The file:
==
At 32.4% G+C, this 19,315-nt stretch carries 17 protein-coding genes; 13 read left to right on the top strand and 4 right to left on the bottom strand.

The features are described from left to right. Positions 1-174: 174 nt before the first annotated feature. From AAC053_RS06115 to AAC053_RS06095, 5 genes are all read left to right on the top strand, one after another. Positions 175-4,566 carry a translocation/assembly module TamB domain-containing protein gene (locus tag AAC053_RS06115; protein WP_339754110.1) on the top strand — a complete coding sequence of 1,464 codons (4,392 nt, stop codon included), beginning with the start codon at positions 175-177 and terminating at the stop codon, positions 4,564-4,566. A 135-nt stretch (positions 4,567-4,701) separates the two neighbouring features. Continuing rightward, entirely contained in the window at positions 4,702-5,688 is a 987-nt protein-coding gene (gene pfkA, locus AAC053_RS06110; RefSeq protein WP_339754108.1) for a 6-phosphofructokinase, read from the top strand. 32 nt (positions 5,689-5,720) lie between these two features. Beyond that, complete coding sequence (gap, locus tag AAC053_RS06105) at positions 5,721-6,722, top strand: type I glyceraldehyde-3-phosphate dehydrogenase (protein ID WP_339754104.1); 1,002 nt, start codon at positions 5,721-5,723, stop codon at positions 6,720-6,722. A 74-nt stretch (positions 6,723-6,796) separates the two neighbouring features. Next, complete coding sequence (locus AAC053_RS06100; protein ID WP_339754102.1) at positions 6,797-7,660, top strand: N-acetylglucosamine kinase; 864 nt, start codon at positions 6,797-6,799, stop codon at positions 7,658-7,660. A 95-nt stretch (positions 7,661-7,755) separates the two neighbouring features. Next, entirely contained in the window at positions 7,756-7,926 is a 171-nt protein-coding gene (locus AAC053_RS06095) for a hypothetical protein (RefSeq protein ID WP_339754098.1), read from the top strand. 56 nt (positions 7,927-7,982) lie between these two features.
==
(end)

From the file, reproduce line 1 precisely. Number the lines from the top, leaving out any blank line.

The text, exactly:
At 32.4% G+C, this 19,315-nt stretch carries 17 protein-coding genes; 13 read left to right on the top strand and 4 right to left on the bottom strand.